I can scp just fine from local to remote by doing:

scp trip3.csv [email protected]:/home/pi/

But when I try to do remote to local (below) it says no such file or directory:

scp [email protected]:/home/pi/trip3.csv /Users/andrew/Desktop

When i try scp [email protected]:/home/pi/image.jpg ~ it asks for my remote password and shows that the transfer went through, but i can't find the file on my local machine.

also, when i go from remote to local, why does it ask me for my remote password. shouldn't it ask me for my local password?

Any thoughts?

How I figured out my issue:

I was initially trying to use scp while ssh'd into the raspbery pi, from the raspberry pi command line. I did not realize you could only scp from your local machine.

My issue was solved when I scp'd from my local machine.

1 Answer 1


I take it you’re using a Mac and copying to/from a Raspberry Pi, is that correct? (Not that it matters particularly, it’s just so my explanations are clearer.)

Regardless of the “direction” of the copy, scp always asks for the remote password. You’re running commands on your Mac, so you’ve already proved that you know how to access the local end (the Mac); you need to prove that you know how to access the remote (the Raspberry Pi), so scp asks for the remote password.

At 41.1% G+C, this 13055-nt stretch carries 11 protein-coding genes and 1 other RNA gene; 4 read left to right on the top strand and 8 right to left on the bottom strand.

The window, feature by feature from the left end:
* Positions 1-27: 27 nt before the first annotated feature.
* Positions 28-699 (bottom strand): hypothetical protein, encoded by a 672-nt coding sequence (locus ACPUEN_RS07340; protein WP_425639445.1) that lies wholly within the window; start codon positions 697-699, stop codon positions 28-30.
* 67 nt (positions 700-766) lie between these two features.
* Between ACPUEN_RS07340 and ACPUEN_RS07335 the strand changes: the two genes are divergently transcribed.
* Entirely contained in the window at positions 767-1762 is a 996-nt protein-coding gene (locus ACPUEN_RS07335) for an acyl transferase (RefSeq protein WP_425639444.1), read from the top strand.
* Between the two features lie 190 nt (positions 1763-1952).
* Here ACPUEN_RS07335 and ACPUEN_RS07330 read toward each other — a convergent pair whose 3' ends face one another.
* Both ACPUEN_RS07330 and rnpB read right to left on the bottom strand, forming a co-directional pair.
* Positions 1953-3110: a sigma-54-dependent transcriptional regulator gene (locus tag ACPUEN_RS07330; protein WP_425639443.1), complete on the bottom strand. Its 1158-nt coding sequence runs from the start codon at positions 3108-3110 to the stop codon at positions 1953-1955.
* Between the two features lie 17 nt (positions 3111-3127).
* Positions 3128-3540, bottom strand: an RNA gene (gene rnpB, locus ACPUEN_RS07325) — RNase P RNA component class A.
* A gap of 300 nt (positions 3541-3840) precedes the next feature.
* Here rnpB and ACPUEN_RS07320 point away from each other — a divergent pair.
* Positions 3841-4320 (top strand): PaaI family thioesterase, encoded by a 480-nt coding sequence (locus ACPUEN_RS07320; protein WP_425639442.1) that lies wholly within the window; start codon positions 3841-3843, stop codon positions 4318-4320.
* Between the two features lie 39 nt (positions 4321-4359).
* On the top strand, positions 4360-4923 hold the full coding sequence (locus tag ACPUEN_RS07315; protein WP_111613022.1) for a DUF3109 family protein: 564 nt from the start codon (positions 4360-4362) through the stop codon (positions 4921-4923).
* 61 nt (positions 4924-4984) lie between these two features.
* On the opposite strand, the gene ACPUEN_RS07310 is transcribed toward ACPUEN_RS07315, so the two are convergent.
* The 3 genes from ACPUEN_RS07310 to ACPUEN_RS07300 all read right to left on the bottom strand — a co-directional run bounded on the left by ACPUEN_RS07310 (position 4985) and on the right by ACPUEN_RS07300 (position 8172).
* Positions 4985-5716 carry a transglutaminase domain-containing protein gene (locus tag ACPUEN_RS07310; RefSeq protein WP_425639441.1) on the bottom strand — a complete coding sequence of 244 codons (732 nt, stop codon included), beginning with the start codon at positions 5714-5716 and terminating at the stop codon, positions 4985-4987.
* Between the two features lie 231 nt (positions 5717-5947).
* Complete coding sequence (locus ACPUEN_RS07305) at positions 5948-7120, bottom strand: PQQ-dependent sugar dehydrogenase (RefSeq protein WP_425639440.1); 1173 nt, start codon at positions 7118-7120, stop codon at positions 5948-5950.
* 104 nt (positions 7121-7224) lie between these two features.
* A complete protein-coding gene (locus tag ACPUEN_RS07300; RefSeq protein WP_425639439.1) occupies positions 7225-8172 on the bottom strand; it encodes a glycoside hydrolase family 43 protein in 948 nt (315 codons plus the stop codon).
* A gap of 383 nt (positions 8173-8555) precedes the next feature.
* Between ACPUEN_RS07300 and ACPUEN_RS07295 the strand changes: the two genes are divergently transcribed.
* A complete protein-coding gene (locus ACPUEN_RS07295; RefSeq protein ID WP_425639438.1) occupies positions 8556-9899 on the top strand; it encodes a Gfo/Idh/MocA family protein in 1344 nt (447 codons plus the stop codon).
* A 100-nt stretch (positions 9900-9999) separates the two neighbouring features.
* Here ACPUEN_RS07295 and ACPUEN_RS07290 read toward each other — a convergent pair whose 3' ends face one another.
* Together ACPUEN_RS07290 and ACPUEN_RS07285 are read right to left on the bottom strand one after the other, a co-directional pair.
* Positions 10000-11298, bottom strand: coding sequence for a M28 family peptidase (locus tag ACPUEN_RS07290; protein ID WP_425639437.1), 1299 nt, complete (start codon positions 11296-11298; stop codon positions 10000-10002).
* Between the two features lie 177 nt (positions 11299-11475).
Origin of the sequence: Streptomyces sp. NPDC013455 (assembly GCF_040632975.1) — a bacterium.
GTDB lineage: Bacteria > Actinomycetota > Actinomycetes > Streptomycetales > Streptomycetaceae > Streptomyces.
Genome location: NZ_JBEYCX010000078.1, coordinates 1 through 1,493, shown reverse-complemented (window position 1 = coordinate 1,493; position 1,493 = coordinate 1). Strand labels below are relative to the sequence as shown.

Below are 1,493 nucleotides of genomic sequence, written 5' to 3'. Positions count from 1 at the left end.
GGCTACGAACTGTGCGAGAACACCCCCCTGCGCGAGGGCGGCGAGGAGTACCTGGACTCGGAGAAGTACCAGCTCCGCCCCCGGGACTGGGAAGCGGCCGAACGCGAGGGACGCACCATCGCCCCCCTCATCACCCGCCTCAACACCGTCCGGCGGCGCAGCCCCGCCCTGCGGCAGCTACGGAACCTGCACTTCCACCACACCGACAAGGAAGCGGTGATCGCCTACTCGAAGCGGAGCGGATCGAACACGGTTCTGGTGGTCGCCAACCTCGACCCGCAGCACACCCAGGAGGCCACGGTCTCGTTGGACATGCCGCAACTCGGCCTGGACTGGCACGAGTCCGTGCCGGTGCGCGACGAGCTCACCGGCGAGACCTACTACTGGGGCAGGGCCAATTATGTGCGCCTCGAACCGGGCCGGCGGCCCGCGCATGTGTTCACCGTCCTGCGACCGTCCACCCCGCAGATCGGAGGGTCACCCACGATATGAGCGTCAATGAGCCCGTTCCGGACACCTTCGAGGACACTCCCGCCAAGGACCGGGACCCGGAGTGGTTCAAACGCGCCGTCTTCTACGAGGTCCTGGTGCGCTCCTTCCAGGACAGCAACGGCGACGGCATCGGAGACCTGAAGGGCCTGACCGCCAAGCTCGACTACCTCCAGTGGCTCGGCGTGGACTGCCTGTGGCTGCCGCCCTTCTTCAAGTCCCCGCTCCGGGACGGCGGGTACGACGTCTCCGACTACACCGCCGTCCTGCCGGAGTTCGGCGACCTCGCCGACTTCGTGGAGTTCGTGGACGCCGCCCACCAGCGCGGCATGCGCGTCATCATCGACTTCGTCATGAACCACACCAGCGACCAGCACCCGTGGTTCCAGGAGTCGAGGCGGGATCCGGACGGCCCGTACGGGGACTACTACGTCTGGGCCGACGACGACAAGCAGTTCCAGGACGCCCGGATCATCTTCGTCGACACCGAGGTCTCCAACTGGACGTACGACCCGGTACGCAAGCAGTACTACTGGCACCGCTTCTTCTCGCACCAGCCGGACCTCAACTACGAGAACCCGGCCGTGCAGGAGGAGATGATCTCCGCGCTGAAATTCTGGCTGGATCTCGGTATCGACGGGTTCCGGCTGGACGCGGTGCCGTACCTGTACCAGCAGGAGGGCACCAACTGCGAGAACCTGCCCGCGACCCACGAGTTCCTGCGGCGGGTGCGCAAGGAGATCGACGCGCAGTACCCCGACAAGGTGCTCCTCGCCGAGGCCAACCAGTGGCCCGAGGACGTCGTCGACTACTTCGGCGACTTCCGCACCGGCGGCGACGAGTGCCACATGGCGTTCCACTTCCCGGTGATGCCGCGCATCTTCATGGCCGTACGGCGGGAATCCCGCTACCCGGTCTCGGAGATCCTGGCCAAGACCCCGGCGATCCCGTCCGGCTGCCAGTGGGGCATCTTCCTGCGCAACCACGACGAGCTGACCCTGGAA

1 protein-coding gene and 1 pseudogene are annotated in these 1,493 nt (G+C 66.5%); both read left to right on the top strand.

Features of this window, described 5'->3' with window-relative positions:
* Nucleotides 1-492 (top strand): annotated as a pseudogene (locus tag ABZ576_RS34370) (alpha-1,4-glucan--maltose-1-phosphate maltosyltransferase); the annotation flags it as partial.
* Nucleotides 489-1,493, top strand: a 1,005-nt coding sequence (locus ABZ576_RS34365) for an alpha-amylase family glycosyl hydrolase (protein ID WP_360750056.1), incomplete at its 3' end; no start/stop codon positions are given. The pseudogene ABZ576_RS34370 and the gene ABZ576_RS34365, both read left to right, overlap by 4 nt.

If copying from a remote computer to the local computer asked for your local password, you could copy any file from anywhere using only your local password... Imagine if

scp `[email protected]:/home/larry/Financials.pdf` ~

copied that file to your computer, asking only for your password :-).

To understand the errors you’re getting, a couple of commands will help. What do

ssh [email protected] ls -l /home/pi/trip3.csv


ls -ld /Users/andrew/Desktop

say? The first checks whether trip3.csv really exists on the Raspberry Pi (which it should, given that your first command succeeded), and the second checks whether /Users/andrew/Desktop really exists on the Mac.

ls -l ~/image.jpg

should indicate where image.jpg ended up.


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